Is a bigfoot roaming woods of St. Lawrence County?

Dean Gleason displays a plaster cast of a footprint he believes belongs to a bigfoot. (Photo provided)

MASSENA — In 2020, New Yorkers reported 113 bigfoot sightings, according to Microsoft News. For some north country residents, bigfoots are believed to be residing in their backyards.

Massena resident Michael Guimond was driving home on County Route 37 at about 11:30 p.m. on June 20, when he spotted what he believes to be a sasquatch.

“Something bipedal ran across the road within 50 feet of my car, this thing was extremely fast,” Guimond said. “I was going 60, it crossed the road from right to left in less than a second. It was not a deer, I’ve seen plenty of deer. This thing was brown or gray, shaggy and had arms and legs that moved in a circular motion.”

Guimond posted on Facebook about his sighting the same night, causing a slew of stories from other people within the area having the same experiences.

“I lived there in 2011 and I started walking my dog outside at night around 8:30,” Aric Lauzon said. “The woods at the back of my house went on for miles and miles. I was out there a couple nights and I kept hearing a loud screaming noise. It sounded like nothing I have ever heard before in my life. It sounds like a mix between an elephant and a bear, it goes right through you, it’s deafening.”

Lauzon lived at his Louisville home from 2011 to 2015, and he noted before he lived at the home, he was not a bigfoot believer.

“The summer of 2013 was when it started getting really bad,” Lauzon said. “Every night I would have company over and every time we were outside we would hear this thing screaming. One day I came home from work at 8 a.m. and my neighbors were all outside. While I was at work one of them ran through my yard … and destroyed my birdhouse. There was big footprints through my whole yard and hair stuck in my fence.”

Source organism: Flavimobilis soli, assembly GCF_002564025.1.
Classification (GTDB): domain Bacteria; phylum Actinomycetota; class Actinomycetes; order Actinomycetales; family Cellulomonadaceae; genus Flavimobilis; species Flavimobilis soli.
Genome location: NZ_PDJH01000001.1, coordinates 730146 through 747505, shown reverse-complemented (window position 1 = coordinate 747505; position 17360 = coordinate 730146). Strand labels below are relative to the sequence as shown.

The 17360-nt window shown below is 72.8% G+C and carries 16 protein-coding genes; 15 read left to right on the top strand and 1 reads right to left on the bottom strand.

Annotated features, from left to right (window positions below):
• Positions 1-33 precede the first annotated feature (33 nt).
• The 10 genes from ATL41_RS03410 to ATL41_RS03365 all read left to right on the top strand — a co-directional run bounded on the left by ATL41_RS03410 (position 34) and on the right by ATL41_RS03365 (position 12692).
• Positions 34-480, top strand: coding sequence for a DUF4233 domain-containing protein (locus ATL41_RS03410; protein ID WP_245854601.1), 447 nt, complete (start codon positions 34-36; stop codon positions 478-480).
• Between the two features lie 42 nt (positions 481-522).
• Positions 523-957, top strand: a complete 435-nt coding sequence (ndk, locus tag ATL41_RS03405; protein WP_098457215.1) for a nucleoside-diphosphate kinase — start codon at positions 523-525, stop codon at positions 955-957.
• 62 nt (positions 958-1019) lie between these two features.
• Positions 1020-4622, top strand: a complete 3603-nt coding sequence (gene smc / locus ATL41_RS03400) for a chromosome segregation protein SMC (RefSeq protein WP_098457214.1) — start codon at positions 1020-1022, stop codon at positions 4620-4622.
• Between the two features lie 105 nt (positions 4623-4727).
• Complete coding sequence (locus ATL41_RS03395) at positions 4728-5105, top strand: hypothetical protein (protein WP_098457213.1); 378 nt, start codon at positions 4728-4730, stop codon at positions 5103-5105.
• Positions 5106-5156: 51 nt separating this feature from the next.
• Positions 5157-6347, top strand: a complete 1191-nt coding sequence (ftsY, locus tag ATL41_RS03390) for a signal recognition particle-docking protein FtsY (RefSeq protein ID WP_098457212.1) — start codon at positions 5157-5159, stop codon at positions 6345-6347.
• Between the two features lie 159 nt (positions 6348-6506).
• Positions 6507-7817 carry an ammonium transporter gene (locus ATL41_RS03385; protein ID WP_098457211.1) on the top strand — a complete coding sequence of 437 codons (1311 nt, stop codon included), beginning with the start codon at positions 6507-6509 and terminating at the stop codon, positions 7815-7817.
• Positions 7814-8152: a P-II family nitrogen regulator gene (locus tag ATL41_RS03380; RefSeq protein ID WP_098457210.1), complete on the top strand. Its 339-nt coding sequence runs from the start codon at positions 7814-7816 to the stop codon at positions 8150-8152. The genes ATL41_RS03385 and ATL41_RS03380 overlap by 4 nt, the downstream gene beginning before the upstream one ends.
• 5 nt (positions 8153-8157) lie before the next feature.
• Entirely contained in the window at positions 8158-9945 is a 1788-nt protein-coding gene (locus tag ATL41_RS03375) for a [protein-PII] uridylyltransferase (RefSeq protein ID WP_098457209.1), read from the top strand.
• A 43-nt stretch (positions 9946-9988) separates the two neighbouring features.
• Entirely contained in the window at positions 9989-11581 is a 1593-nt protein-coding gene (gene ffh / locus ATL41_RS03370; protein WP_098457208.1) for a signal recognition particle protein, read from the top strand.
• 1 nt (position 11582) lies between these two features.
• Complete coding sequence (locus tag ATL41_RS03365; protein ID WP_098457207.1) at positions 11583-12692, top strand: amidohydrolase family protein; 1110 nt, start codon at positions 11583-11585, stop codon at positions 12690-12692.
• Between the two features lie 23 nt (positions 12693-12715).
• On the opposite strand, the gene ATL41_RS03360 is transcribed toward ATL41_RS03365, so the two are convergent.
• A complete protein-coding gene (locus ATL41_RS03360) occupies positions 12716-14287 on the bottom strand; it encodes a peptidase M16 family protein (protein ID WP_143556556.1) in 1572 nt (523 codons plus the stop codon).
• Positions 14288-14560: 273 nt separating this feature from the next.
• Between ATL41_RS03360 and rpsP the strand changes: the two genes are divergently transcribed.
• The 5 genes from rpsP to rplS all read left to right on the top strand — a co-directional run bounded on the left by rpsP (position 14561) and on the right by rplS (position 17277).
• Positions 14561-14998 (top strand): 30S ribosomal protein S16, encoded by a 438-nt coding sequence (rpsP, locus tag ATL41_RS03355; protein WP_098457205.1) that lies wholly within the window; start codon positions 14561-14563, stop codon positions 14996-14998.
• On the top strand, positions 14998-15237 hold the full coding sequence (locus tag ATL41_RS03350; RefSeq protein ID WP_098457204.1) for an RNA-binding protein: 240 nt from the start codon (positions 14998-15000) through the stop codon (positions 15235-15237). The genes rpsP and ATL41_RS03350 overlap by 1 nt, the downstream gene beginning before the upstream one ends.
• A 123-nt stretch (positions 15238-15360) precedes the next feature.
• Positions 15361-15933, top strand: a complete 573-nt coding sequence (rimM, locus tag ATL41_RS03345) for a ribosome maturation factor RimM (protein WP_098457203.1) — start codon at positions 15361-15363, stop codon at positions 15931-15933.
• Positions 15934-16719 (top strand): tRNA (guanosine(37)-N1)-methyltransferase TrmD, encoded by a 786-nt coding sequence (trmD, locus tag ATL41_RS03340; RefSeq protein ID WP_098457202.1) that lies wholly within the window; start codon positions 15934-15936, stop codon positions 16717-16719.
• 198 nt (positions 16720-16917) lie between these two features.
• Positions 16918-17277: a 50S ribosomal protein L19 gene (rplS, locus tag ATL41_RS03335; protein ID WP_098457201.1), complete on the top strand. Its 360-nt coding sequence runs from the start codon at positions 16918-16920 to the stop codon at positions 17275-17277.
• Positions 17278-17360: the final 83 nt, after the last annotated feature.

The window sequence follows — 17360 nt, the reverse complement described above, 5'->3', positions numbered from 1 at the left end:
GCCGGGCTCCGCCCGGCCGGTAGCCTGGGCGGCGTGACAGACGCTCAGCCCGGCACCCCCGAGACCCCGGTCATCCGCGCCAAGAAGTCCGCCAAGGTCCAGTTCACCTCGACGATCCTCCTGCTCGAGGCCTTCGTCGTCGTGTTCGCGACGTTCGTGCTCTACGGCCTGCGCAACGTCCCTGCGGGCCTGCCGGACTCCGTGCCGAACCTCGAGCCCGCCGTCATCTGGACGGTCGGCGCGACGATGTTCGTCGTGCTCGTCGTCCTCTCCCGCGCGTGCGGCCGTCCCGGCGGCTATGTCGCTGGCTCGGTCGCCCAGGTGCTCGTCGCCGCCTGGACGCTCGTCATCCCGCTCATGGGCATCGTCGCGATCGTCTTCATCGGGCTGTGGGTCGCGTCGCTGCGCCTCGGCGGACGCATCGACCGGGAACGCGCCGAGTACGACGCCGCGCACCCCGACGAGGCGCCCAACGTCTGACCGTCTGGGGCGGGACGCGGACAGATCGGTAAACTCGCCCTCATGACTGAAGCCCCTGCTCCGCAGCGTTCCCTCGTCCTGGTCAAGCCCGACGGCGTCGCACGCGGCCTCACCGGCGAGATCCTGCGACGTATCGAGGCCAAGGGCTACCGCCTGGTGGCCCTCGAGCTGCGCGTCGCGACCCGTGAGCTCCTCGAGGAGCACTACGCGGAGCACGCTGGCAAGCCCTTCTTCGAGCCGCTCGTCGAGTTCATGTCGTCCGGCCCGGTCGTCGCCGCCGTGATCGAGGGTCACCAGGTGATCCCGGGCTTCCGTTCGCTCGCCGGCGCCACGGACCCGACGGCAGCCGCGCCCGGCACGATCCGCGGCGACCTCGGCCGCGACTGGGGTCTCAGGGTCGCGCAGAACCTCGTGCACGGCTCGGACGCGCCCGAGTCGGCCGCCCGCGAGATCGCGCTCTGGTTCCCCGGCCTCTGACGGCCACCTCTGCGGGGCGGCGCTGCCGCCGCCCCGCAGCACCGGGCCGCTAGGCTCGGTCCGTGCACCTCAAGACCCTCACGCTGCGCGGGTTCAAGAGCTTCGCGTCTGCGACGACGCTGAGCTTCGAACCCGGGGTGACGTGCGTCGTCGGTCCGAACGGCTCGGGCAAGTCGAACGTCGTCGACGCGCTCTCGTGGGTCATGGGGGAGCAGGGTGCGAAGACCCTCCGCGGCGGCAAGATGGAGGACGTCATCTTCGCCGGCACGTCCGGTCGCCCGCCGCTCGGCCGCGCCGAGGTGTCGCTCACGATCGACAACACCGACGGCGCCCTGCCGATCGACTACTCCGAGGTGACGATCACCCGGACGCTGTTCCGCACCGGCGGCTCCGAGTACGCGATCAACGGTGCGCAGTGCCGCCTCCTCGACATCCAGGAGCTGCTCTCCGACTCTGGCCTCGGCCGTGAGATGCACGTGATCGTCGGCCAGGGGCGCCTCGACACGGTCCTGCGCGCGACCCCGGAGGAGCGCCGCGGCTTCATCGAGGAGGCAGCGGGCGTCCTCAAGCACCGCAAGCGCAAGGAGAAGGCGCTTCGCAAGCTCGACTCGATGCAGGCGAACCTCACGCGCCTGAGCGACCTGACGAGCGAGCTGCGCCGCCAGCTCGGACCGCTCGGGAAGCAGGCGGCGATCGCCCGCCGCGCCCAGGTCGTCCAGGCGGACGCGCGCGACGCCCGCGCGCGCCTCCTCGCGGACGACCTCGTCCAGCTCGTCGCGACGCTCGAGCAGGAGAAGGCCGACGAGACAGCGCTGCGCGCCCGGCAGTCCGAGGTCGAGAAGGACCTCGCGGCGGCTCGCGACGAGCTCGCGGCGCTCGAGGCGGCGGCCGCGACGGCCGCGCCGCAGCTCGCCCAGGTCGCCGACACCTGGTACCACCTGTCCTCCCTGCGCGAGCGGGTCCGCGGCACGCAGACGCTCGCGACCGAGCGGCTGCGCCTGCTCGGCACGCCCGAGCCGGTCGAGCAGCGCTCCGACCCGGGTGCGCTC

After the recurring incidents, Lauzon contacted Dean Gleason, director of Seaway Valley Bigfoot Research to do a week-long investigation.

“The DEC came with him and they all went back into the woods around 3 a.m.,” Lauzon said. “They were doing tree knocks and the thing was doing tree knocks back. One of them threw a rock into the brush and a minute later something threw the rock back at them and let out a huge roar.”

Gleason began Seaway Valley Bigfoot Research for people to report sightings and experiences they have had.

“I’ve been doing bigfoot research for quite a number of years,” Gleason said. “I’ve had six sightings in this area. I used to have a sasquatch sticker on my Jeep, and I had 40 to 50 people come up to me throughout the community and tell me their stories. A lot of people think bigfoot research is a big joke, people laugh at me, some of my own family doesn’t even believe me.”

After 10 years of research, Gleason believes the animals are harmless unless provoked.

“I don’t want any of them to get hurt or people trying to find them and mess with them,” Gleason said. “I really feel that they don’t bother people unless they’re provoked. I’ve only ever had one get aggressive with me. I’ve been in the woods with a lot of them and they’ve always left me alone.”

“The United States has a lot of habitat for them,” Gleason added. “They’re a worldwide phenomenon, every country has a belief in an animal like this. There’s a lot of credible evidence and as DNA technology advances I think a lot of people are going to be surprised.”


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